The Scandalous Truth of the Very Good News
Review posted February 28, 2018.
Waterbrook, 2017. 209 pages.
2018 Sonderbooks Standout:
#2 Christian Nonfiction
Before I’d even finished this book, I was recommending it to people as a lovely and wonderful explanation of theology of the cross that I can get behind. It’s a compassionate outlook about a loving God, not a God who’s going to blast people.
Then I read the author’s interpretation of Revelation, and I’m not sure I’m still as enthusiastic. Basically, he says that everything in Revelation is symbolic – and believes a lot of it was for that time and has already happened. I’m not sure if I agree with this take – but I’m going to have to do some reading and thinking about Revelation.
Now, I’d thought the book was about universalism when I ordered it from Amazon. It’s not, though these teachings are very compatible with universalism. The author mentions universalism but says he just doesn’t know.
However, all that said – this explanation of the theology of the cross is indeed Very Good News.
Here’s an example from the first chapter:
What I want you to know is that God’s attitude, God’s spirit, toward you is one of unwavering fatherly-motherly love. You have nothing to fear from God. God is not mad at you. God has never been mad at you. God is never going to be mad at you. And what about the fear of God? The fear of God is the wisdom of not acting against love. We fear God in the same way that as a child I feared my father. I had the good fortune to have a wise and loving father, and I had deep respect, reverence, admiration, and, perhaps, a kind of fear for my father, but I never for one moment thought that my dad hated me or would harm me. God does not hate you, and God will never harm you. But your own sin, if you do not turn away from it, will bring you great harm. The wisdom that acknowledges this fact is what we call the fear of God. Sin is deadly, but God is love.
I know some will be quick to remind me that the writer of Hebrews tells us, “It is a fearful thing to fall into the hands of the living God.” And no doubt it is. In the hands of God, there is no place to hide. We have to be honest with ourselves about ourselves. In the hands of God, we can no longer live in the disguise of our lies. In the hands of God, we have to face ourselves. And that can be terrifying. When the prodigal son returned home and fell into the arms of his father, I’m sure the boy felt afraid. We can tell by how he immediately speaks of his unworthiness: “I am no longer worthy to be called your son.” This wayward son has fallen into the hands of his father; his fate is in his father’s hands . . . and he is afraid. But there is no better place to be! This gracious father in Jesus’s parable is given to us as a picture of our heavenly Father! When the prodigal son fell fearfully into the hands of his father, forgiveness, healing, and restoration began. Just because the prodigal son felt fear as he fell into his father’s hands doesn’t mean he had anything to fear from his father. In his father’s hands was the only safe place to be. It was in the far country that the prodigal son was in danger, not in his father’s hands. When we fall into the hands of the living God, we are sinners in the hands of a loving God.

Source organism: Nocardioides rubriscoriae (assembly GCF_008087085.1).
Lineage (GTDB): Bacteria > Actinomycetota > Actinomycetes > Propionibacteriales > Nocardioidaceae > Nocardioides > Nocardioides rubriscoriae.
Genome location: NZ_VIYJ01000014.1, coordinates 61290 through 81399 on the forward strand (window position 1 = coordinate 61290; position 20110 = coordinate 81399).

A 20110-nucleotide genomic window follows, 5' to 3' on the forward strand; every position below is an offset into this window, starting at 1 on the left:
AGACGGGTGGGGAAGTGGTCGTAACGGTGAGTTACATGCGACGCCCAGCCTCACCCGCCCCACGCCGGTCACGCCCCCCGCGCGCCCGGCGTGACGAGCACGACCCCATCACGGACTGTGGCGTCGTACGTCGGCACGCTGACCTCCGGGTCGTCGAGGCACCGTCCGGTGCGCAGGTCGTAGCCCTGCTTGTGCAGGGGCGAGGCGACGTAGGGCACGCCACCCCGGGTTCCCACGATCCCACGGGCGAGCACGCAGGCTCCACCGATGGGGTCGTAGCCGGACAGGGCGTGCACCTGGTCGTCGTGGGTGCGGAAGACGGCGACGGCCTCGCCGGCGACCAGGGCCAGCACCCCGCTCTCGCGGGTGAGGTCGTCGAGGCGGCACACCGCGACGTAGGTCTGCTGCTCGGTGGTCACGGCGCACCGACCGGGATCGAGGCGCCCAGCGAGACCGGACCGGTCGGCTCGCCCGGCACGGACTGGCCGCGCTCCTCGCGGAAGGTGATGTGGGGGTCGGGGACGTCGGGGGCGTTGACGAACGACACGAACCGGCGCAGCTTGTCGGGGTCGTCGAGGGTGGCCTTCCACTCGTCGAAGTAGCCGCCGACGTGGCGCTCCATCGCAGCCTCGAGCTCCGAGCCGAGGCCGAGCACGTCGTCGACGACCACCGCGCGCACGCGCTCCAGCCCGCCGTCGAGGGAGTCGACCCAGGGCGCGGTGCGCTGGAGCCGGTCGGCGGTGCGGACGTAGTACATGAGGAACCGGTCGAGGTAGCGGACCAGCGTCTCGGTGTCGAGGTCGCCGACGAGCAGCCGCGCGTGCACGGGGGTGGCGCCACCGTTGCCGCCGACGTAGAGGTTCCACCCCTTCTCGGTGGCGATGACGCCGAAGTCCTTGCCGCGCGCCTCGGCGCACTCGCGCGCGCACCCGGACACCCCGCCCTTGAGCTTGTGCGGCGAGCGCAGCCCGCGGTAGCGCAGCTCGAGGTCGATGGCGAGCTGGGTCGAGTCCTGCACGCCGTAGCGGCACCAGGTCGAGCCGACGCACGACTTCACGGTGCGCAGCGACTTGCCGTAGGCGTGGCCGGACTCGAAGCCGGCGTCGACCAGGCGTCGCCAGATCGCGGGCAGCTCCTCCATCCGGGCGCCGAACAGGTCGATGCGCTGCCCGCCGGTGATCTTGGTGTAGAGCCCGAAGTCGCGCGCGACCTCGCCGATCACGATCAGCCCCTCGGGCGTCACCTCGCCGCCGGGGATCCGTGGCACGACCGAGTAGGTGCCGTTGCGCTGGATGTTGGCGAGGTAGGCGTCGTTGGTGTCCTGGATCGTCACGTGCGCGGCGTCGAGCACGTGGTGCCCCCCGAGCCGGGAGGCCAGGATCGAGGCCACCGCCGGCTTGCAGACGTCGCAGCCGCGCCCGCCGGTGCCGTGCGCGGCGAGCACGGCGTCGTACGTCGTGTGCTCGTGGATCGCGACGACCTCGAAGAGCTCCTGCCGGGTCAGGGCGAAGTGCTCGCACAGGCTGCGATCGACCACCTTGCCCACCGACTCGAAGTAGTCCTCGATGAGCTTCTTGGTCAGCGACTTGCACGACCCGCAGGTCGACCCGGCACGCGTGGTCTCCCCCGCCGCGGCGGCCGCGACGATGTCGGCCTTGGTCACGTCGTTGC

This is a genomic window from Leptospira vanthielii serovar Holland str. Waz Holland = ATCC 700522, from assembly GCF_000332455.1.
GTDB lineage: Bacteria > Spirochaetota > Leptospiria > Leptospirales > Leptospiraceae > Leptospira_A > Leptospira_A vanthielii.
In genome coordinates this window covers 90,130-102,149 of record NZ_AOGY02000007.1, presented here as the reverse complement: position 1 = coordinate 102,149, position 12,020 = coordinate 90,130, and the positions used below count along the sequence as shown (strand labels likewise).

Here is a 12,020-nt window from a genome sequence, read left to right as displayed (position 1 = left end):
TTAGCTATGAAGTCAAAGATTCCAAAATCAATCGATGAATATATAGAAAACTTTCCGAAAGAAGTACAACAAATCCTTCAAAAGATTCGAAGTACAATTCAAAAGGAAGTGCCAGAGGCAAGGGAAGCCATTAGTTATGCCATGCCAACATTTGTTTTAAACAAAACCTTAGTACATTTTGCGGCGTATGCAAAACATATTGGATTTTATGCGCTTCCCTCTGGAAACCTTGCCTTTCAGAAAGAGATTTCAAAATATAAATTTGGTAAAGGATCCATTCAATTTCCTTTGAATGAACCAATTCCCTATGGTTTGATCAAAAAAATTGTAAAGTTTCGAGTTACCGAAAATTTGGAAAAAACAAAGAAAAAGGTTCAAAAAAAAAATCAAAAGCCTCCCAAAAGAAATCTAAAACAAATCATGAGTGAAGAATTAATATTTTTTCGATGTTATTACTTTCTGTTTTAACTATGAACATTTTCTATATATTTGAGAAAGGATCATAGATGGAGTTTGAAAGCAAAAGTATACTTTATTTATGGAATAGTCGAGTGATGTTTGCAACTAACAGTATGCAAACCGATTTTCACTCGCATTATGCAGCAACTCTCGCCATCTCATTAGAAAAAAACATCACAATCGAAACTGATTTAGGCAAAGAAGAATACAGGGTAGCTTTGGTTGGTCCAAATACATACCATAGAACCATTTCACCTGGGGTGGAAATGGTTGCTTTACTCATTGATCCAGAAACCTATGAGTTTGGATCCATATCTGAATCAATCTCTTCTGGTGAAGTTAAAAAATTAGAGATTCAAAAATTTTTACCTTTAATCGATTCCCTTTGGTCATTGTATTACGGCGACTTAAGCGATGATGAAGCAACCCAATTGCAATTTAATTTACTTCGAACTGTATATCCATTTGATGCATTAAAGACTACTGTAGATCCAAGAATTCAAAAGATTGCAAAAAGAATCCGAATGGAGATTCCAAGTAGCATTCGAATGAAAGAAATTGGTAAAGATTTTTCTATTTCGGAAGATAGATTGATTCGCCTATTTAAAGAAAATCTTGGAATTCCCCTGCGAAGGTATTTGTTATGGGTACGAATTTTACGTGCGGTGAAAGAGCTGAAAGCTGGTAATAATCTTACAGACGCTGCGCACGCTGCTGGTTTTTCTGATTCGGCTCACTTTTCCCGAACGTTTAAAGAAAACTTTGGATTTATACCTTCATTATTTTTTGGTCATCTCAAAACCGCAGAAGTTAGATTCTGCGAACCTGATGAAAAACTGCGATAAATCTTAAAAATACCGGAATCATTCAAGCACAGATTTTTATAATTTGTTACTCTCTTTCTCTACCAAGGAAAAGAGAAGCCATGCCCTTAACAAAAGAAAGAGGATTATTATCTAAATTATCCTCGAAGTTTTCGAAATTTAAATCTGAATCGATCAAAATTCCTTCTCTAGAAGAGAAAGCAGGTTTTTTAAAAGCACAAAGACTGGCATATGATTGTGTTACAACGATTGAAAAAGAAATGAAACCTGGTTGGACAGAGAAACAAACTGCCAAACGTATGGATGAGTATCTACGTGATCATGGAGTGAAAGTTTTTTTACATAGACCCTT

He does get his theology from the Bible, but has this word of caution:
We need to understand that the Bible is not an end in itself. The Bible is a means to an end but not the end itself. Jesus said it this way: “You search the Scriptures because you think they give you eternal life. But the Scriptures point to me!” If we see the Bible as an end in itself instead of an inspired witness pointing us to Jesus, it will become an idol. Idols are gods we can manage according to our own interests. If we want to make the Bible our final authority, which is an act of idolatry, we are conveniently ignoring the problem that we can make the Bible say just about whatever we want. In doing this we bestow a supposed divine endorsement upon our already established opinion. The historical examples of this are nearly endless; crusaders, slaveholders, and Nazis have all proved themselves adept at bolstering their ideologies with images drawn from the Bible.
About the cross itself, here is an example of his teaching:
The cross is not a picture of payment; the cross is a picture of forgiveness. Good Friday is not about divine wrath; Good Friday is about divine love. Calvary is not where we see how violent God is; Calvary is where we see how violent our civilization is. The justice of God is not retributive; the justice of God is restorative. Justice that is purely retributive changes nothing. The cross is not where God finds a whipping boy to vent his rage upon; the cross is where God saves the world through self-sacrificing love. The only thing God will call justice is setting the world right, not punishing an innocent substitute for the petty sake of appeasement.
So was the death of Jesus a sacrifice? Yes, the death of Jesus was indeed a sacrifice. But it was a sacrifice to end sacrificing, not a sacrifice to appease an angry and retributive god. Jesus sacrificed himself to the love of God manifest in forgiveness, not to the wrath of God for the satisfaction of vengeance.
There’s more here. As I said, I’m not sure yet what I think about his interpretation of the book of Revelation. But so much of this book is thoroughly encouraging and uplifting, I do heartily recommend taking a look.